3.2 Example

The times and temperatures given in this example were taken from a PCR program that was successfully used on a 250bp fragment of the C-terminus of the insulin-like growth factor gene (IGF).

The reaction mixture consisted of :

A 200 μl reaction tube containing the 100 μl mixture was placed in the PCR machine. Four reactions were set up, tubes 1-3 contained DNA from different tissues and tube 4 contained DNA from the gene itself as a positive control.

For this reaction the PCR process consisted of the following steps:

  1. The mixture was heated at 96C for 5 minutes to ensure that the DNA strands as well as the primers have been denatured. The DNA polymerase was present at this stage, it could have been added after this step;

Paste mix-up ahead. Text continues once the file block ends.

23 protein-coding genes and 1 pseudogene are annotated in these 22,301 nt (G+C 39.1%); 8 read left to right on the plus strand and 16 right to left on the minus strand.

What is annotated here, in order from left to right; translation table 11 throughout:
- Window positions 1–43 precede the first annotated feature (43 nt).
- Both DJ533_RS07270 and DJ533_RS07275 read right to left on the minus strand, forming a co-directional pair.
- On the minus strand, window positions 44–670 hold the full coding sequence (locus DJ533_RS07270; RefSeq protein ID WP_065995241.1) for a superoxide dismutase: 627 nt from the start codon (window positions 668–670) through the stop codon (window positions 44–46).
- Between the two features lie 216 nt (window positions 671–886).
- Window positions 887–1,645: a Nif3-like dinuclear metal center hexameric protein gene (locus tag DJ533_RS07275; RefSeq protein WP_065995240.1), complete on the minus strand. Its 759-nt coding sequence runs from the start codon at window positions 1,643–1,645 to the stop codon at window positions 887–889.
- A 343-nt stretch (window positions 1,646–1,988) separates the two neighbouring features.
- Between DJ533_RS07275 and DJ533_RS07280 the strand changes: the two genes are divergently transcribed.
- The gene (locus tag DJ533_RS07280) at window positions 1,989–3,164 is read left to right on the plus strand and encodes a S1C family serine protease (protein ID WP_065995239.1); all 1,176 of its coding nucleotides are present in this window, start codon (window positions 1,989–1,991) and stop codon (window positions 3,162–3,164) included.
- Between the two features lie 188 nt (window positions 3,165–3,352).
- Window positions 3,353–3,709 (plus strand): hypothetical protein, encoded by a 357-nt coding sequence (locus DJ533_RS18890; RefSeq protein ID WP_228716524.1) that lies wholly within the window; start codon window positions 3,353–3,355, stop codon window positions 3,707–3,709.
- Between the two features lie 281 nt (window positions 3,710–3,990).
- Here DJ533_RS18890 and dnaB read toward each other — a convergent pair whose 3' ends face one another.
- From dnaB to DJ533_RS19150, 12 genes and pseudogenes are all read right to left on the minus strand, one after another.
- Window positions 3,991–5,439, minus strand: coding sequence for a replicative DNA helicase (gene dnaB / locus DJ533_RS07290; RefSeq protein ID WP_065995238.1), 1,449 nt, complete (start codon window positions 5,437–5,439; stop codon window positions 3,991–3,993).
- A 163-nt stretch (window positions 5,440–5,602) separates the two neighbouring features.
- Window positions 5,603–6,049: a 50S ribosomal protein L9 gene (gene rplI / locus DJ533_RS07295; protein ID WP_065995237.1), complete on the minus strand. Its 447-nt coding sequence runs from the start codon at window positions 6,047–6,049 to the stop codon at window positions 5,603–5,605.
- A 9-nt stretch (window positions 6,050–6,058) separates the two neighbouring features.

2. Denaturation, heated at 96C for 30 seconds. For each cycle, this is usually enough time for the DNA to denature.
  3. Annealing at 68C for 30 seconds: as the temperature decreases the primers are able to anneal to the DNA;
  4. Elongation by heating 72C for 45 seconds: this is the optimum working temperature for the polymerase;
  5. Steps 2-4 were repeated 25 times;
  6. The reaction was held at 7C. This is useful if you start the PCR in the evening just before leaving the lab, so it can run overnight. The DNA will not be damaged at 7C after just one night.
DNA gel photograph showing the PCR products produced by primers designed from the insulin-like growth factor gene.
Figure 6: PCR of insulin-like growth factor

In Figure 6 a set of specific primers designed to produce a 250 bp fragment from the insulin-like growth factor gene were used on a set of three different tissues. Tissue 1 does not have the gene but Tissue 2 and Tissue 3 do as can be seen by the presence of a fragment corresponding to that in the positive control.

Cells_selfassessment Design your own PCR program

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